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Old 06-28-2020, 01:56 AM   #1
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Default New to Class B - looking at 2 models and would like some opinions

My wife and I are looking for our first used Class B and have a couple of models we'd like some opinions on. We've seen a 2014 Winnebago ERA 70a with the Mercedes diesel and a 2010 PleasureWay Excel with the Ford V10. Both are in very good condition and are priced in the 55-65K price range (Winnebago diesel has 10-15K more miles on it). We'd be using this for short 2-3 day trips for the 2 of us and would be either staying in a campground or parking at friend's cabins, etc. We may take one longer road trip per year but we won't be living in it for long periods of time. Since we are completely new to this, I'd like any forum owners opinions on either of these models for our first Class B
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Old 06-28-2020, 03:06 AM   #2
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My wife and I are looking for our first used Class B and have a couple of models we'd like some opinions on. We've seen a 2014 Winnebago ERA 70a with the Mercedes diesel and a 2010 PleasureWay Excel with the Ford V10. Both are in very good condition and are priced in the 55-65K price range (Winnebago diesel has 10-15K more miles on it). We'd be using this for short 2-3 day trips for the 2 of us and would be either staying in a campground or parking at friend's cabins, etc. We may take one longer road trip per year but we won't be living in it for long periods of time. Since we are completely new to this, I'd like any forum owners opinions on either of these models for our first Class B

Welcome to the forum Stan!


Both are nice rigs. You'll probably find most debate about diesel -vs- gasoline chassis. Since I don't own a Sprinter or a Ford (my Airstream Avenue is on a Chevy Express chassis), I won't be of much help. Love the big gas engines and have had zero issues with mine in 2-1/2 years. The issues with the Airstream coach features is another story, but I think I've finally got them sorted out now.

You need to check out both and choose the one that's right for you.
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Old 06-28-2020, 04:24 AM   #3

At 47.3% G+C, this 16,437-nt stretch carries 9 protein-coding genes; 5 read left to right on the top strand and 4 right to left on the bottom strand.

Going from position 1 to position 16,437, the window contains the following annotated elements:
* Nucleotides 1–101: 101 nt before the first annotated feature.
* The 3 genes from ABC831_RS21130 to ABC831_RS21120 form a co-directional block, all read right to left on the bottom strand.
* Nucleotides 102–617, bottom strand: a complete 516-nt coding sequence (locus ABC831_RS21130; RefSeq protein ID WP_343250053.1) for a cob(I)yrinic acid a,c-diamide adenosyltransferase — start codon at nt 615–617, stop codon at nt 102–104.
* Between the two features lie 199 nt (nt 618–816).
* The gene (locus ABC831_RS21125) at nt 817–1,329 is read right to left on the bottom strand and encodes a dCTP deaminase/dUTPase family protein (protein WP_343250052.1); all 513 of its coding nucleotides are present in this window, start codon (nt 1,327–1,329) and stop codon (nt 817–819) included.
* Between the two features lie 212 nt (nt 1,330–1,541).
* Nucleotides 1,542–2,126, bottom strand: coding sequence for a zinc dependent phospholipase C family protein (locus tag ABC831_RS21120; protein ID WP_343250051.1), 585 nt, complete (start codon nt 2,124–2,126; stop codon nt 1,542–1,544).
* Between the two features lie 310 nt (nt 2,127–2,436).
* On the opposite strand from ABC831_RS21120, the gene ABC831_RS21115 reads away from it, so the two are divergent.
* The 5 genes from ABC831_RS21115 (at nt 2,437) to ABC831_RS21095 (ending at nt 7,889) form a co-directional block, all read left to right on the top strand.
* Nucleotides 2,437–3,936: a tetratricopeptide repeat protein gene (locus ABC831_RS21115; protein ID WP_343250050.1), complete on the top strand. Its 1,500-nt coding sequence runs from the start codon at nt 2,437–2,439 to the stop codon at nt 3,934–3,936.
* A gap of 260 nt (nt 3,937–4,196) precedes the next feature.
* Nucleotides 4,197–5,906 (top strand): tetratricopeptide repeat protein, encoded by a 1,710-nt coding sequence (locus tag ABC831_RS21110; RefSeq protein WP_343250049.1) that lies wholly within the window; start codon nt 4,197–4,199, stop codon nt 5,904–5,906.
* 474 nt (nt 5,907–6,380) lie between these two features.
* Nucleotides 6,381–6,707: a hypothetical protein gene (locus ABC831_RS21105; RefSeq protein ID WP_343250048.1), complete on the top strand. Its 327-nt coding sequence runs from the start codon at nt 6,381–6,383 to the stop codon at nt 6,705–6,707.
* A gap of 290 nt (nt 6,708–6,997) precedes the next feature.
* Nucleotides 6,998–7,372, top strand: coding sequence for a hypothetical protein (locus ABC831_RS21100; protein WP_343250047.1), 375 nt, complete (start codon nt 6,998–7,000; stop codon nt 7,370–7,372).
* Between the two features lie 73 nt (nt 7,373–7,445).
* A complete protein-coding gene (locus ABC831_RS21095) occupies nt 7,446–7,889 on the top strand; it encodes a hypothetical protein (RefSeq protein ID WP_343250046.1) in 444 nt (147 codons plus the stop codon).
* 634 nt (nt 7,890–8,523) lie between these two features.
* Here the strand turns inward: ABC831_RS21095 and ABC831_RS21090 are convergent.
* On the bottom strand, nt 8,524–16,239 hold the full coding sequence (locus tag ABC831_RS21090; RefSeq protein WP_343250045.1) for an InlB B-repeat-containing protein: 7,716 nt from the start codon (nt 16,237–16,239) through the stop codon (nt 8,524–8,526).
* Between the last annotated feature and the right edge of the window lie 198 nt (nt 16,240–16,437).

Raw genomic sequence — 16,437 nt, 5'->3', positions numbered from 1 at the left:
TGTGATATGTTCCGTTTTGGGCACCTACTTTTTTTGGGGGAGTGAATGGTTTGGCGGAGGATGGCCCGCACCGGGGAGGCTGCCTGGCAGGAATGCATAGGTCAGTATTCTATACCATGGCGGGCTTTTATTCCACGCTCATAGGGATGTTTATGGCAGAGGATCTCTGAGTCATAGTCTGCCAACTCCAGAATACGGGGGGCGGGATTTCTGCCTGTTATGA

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ERA for the headroom and for better ride
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Old 06-28-2020, 04:26 AM   #4
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welcome- I kinda give same advice over and over


watch videos on youtube showing sales people explaining the features of the RV- more importantly watch how easily ( or not) they move around


take this with a grain of salt:


was very hot on a 2010(?) era and loved the way it drove...the build quality was shoddy- lifting rear cushions showed a number of screws driven "blind" ( not into the wood behind) and poor cuts and ...well, it looked like something I would try to build.
Look for this with the winnie


The Excel is a wide body- look for any rust around the rear doors where steel meets fiberglass.
My neighbor has a 99 and did a self 4wd conversion- he loves his- rust is not much an issue in AZ


I have a 2006 PleasureWay Lexor on a Chev

I am more than happy with the build quality and the layout of the electrical, gas and plumbing systems.
I have solid maple cabinetry, built very well- even the stuff you don't normally see.
I converted our "armoire" into a pantry with a couple of shelves and slide out pot and pan unit on the bottom






in the gas/diesel debate - I can work on my own stuff and have a GMC pick up, so already familiar with layout & had manuals and tools etc. that pushed me to the Chev.


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Old 06-28-2020, 02:33 PM   #5
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I own a Mercedes Sprinter diesel RV and would buy one again but I do everything possible to avoid buying diesel fuel in Minnesota which is mandated to be 20% biodiesel in the summer months. Mercedes does not recommend using more than 5% biodiesel which is impossible in Minnesota. If I lived in Minnesota (as you have listed as your location) and planned to use it extensively in Minnesota, I would not buy a diesel Sprinter.
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Old 06-30-2020, 02:04 PM   #6
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Here we go again. Poppycock. I have 160,000 miles with two Sprinters using DEF in Minnesota.
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Old 06-30-2020, 02:47 PM   #7
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This is right out of my Sprinter Owner's Manual. This was the first thing my Sprinter dealer emphasized to me. You can't buy this diesel fuel in Minnesota and a few other states. My goal would be to get 160,000 miles on just one Sprinter so I avoid Minnesota 20% biodiesel. To each his own though.


Observe the following points to avoid damage and reducing the engine output:
# Fill up with fuels with bio-diesel content of 5% (ULSD) or less, whenever possi‐ ble.
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Old 06-30-2020, 06:16 PM   #8
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Observe the following points to avoid damage and reducing the engine output:
# Fill up with fuels with bio-diesel content of 5% (ULSD) or less, whenever possi‐ ble.

to me (neutral?) this looks more like a manufacturers attempt to weasel out of a warranty claim





I have similar notice in my Prius manual which says no more than 10% ethanol


Arizona where toyota sells these cars uses nominal 10% summer and 15% winter